Iron and Manganese Removal

Iron and Manganese


Iron (Fe) and Manganese (Mn) are responsible for a number of problems with water supplies. Above 0.3 mg/L iron and 0.05 mg/L manganese, these contaminants cause aesthetic problems such as discolouration of water, turbidity, staining and unpleasant taste.

The presence of iron and manganese can also accelerate biological activity further exacerbating taste, odour and colour problems. Chlorine dioxide selectively oxidises the relatively soluble Fe (II) and Mn (II) to insoluble Fe (III) and Mn (III or IV) species.

The resulting precipitate of insoluble iron and manganese compounds are removed by filtration or sedimentation followed by filtration. Any remaining Fe (II) and Mn (II) is removed by hydrated iron and manganese species coated on the filter media where the trapped ions are oxidised to the insoluble form.

In addition, chlorine dioxide can oxidise organic complexing agents which assist in keeping iron and manganese in solution. In some cases, the chlorine dioxide works by destroying biofi lms that encapsulate organically bound metal ions preventing them from being oxidised by conventional oxidising biocides.spread of disease-causing bacteria, fungi and viruses.

Iron


Many industrial processes cannot tolerate the presence of iron in the feed water. The problem may be unacceptable colour or taste (in food related industries) or it may be the presence of iron promotes unacceptable growth of bacteria.

Chlorine dioxide rapidly oxidises Fe(II) to Fe(III) which then precipitates as iron hydroxide:
ClO2 + 5Fe(HCO3)2 + 3H2O ’→ 5Fe(OH)3 + 10CO2 + H+ + Cl

Optimum reaction conditions are neutral to slightly alkaline. Above pH 5, approximately 1.2mg/L chlorine dioxide is required to remove 1.0mg/L iron.

The resulting precipitate is reported to be 99% removed by a 45 micron sieve above pH 5.

Manganese


Above a concentration of 0.05mg/L, manganese causes “black” water, discolouration of laundry, encrustation of water mains, deposits on taps and industrial machinery as well as adversely affecting the taste of drinking water and beverages.

Chlorine has been used to control these problems but the reaction rate is very slow and manganese can still be present at unacceptable levels even after 24 hours contact with chlorine.

Chlorine dioxide rapidly oxidises manganese to manganese dioxide which can then b e removed by filtration at the treatment plant. Reaction is complete in less than 5 minutes under favourable conditions.

Optimum reaction conditions are neutral to slightly alkaline:
Above pH 7: Mn2+ + 2СЮ2 + 40H- → Mn02 + 2СЮ2- + 2H2O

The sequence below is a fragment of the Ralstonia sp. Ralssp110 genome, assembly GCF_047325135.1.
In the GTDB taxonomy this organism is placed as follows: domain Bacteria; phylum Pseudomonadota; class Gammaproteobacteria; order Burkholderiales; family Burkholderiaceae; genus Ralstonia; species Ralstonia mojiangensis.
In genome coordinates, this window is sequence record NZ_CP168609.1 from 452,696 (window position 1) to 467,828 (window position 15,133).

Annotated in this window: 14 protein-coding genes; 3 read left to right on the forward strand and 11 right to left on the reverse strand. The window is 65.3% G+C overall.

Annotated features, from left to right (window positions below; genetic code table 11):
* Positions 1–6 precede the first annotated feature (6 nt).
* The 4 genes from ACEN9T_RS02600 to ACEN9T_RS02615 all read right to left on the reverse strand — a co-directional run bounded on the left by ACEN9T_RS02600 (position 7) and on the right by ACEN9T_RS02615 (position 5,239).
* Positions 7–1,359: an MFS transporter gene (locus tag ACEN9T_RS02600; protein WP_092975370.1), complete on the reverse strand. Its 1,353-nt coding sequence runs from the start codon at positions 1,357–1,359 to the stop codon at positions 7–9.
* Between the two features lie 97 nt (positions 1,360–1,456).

Below pH7: 5Mn2+ + 2СЮ2 + 6H20 → 5Mn02 + 12H+ + 2CI-

Above pH 7, it requires approximately 2.45mg/L chlorine dioxide to remove 1.0mg/L manganese.

Iron and Manganese Removal

Iron (Fe) and Manganese (Mn) are responsible for a number of problems with water supplies. Above 0.3 mg/L iron and 0.05 mg/L manganese, these contaminants cause aesthetic problems such as discolouration of water, turbidity, staining and unpleasant taste.

The presence of iron and manganese can also accelerate biological activity further exacerbating taste, odour and colour problems. Chlorine dioxide selectively oxidises the relatively soluble Fe (II) and Mn (II) to insoluble Fe (III) and Mn (III or IV) species.

The resulting precipitate of insoluble iron and manganese compounds are removed by filtration or sedimentation followed by filtration. Any remaining Fe (II) and Mn (II) is removed by hydrated iron and manganese species coated on the filter media where the trapped ions are oxidised to the insoluble form.

In addition, chlorine dioxide can oxidise organic complexing agents which assist in keeping iron and manganese in solution. In some cases, the chlorine dioxide works by destroying biofi lms that encapsulate organically bound metal ions preventing them from being oxidised by conventional oxidising biocides.spread of disease-causing bacteria, fungi and viruses.

Many industrial processes cannot tolerate the presence of iron in the feed water. The problem may be unacceptable colour or taste (in food related industries) or it may be the presence of iron promotes unacceptable growth of bacteria.

Chlorine dioxide rapidly oxidises Fe(II) to Fe(III) which then precipitates as iron hydroxide:

ClO2 + 5Fe(HCO3)2 + 3H2O ’→ 5Fe(OH)3 + 10CO2 + H+ + Cl

Optimum reaction conditions are neutral to slightly alkaline. Above pH 5, approximately 1.2mg/L chlorine dioxide is required to remove 1.0mg/L iron.

The resulting precipitate is reported to be 99% removed by a 45 micron sieve above pH 5.

Above a concentration of 0.05mg/L, manganese causes “black” water, discolouration of laundry, encrustation of water mains, deposits on taps and industrial machinery as well as adversely affecting the taste of drinking water and beverages.

Chlorine has been used to control these problems but the reaction rate is very slow and manganese can still be present at unacceptable levels even after 24 hours contact with chlorine.

Chlorine dioxide rapidly oxidises manganese to manganese dioxide which can then b e removed by filtration at the treatment plant. Reaction is complete in less than 5 minutes under favourable conditions.

Optimum reaction conditions are neutral to slightly alkaline:

Above pH 7: Mn2+ + 2СЮ2 + 40H- → Mn02 + 2СЮ2- + 2H2O

Below pH7: 5Mn2+ + 2СЮ2 + 6H20 → 5Mn02 + 12H+ + 2CI-

Above pH 7, it requires approximately 2.45mg/L chlorine dioxide to remove 1.0mg/L manganese.